Gabe Newell

Valve, (2008)

“As far as DRM goes, most DRM strategies are just dumb. The goal should be to create greater value for customers through service value (...), not by decreasing the value of a product”
Jonathan Blow

Number None, creator of Braid and The Witness (2016)

“I don't like DRM because I think people should have the freedom to own things”
Artur Maksara and Tadeusz Zieliński

Flying Wild Hog, creators of Shadow Warrior 2

“We don’t believe in DRM, and we don’t like DRM. We don’t believe it works, nor that it’s good for the players.”
Tim Schafer

Double Fine

“Wow, you can actually make a DRM-free version of your game, and make more money than if you spend millions of dollars on copy protection.”
Felipe Falanghe

Squad, creator of Kerbal Space Program

“My opinion is that DRM is an illusion. You can’t beat piracy more than you can beat an earthquake. And in the end, all DRM does is make your paying customers resent you.”
Marcin Iwiński


“We cannot force people to buy things. We can only convince them to do it. We totally believe in the carrot, not in the stick.”

What is DRM?

Digital Rights Management, DRM, is a really broad term for tech that controls how, and when, digital content can be used – like your games, music, video, or books.

Games with DRM include a layer of software or code on top of what's needed to just play the game. Nowadays DRM will send your information to an online server, it could run checks to see if you touched any files, or outright refuse access unless you're logged in somewhere.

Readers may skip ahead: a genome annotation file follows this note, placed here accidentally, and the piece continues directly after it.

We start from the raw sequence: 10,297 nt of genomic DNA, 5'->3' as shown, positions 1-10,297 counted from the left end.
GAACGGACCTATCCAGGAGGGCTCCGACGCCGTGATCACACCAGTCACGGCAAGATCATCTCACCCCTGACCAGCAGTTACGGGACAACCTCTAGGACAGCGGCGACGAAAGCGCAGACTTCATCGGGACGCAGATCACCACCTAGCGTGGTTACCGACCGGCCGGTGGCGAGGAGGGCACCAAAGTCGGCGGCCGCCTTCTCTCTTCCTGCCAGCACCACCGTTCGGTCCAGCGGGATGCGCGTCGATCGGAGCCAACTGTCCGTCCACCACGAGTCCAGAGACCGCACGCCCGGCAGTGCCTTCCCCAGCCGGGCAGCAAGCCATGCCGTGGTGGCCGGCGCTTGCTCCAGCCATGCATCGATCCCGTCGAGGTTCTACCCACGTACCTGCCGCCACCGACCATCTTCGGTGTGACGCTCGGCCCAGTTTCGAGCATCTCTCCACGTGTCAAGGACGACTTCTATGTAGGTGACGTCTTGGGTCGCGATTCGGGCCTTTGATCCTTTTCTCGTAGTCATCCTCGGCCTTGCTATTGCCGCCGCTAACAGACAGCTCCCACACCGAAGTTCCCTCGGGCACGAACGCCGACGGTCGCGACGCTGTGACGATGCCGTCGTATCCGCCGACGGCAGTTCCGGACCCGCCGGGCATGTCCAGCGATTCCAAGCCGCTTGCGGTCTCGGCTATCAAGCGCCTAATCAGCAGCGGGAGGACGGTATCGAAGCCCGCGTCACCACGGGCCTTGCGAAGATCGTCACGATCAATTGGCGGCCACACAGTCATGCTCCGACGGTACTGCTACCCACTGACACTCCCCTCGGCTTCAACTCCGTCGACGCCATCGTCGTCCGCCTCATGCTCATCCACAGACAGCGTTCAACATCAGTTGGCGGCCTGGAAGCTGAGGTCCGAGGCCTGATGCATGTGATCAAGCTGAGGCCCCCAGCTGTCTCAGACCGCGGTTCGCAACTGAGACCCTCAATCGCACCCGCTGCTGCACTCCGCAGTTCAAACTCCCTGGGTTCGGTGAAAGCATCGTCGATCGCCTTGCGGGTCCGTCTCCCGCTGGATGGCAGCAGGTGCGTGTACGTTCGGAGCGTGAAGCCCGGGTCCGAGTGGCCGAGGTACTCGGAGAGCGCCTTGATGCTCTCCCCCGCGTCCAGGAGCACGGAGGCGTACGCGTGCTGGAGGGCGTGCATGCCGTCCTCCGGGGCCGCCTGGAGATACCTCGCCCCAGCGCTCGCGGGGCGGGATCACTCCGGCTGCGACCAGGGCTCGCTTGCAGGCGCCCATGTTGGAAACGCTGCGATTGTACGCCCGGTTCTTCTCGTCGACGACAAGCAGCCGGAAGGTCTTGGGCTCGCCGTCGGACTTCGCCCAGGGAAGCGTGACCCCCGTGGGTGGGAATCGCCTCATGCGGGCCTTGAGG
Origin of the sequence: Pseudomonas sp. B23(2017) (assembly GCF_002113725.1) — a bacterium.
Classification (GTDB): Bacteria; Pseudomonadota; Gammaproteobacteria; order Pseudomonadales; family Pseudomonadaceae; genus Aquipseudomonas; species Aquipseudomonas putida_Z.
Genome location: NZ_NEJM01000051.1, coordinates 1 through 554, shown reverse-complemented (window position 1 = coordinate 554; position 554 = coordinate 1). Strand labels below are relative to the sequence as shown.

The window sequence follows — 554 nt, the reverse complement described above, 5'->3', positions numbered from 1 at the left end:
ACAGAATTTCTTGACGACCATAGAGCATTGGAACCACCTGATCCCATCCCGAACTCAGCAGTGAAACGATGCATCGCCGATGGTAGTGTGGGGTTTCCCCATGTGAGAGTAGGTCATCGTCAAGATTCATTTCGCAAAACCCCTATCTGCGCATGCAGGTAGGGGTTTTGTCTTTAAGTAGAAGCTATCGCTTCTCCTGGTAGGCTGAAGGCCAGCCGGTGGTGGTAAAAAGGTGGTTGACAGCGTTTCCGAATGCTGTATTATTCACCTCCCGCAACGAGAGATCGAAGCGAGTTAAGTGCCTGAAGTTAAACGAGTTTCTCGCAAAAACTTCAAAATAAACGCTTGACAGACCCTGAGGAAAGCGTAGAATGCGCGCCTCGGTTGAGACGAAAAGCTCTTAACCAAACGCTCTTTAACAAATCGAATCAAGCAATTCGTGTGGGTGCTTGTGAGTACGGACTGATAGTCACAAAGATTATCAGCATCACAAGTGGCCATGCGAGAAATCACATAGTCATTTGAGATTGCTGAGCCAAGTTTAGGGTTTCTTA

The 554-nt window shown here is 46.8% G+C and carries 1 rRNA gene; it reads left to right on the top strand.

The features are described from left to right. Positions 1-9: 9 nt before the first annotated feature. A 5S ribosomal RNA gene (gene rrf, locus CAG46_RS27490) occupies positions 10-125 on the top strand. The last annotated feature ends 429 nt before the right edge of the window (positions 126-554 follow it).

In other words, DRM is there to question what you're doing every step of the way.

Why should you care about DRM?

Because there is a killswitch built into your games. Sure, DRM might not affect you right now, but corporations hold the key and they'll only let you in as long as you can repeatedly prove ownership. As long as you're connected to the internet. As long as their DRM works without fault. As long they're still around.

So should the burden of proof be on you? Do you place your trust in someone who doesn't trust you?

What's important about DRM-free?

Backup, copy, use anywhere

No one else gets a say in how you store and access your media. You bought it, you own it.

Access offline

Don't rely on your internet connection. If not on principle, then for stability and convenience.

Keep your consumer rights

Don’t hand your rights over to corporations that wouldn't trust you. Some relationships are based on trust, others on control and suspicion.

Support digital preservation

By choosing the right sources, you know that the content you bought will remain with you – no matter when it was created or for what hardware.

Lose all access, just like that

Online ownership checks can, and do, fail. Scheduled downtime, technical issues, and corporations shutting down are just everyday facts of life.

Support the cause and stay informed with these initiatives:

You have options! There are numerous sources of DRM-free art and media, including:

FCK DRM is an initiative by GOG.COM to promote DRM-free art and media. If you're the owner of a 100% DRM-free source and would like to be featured here, please reach out to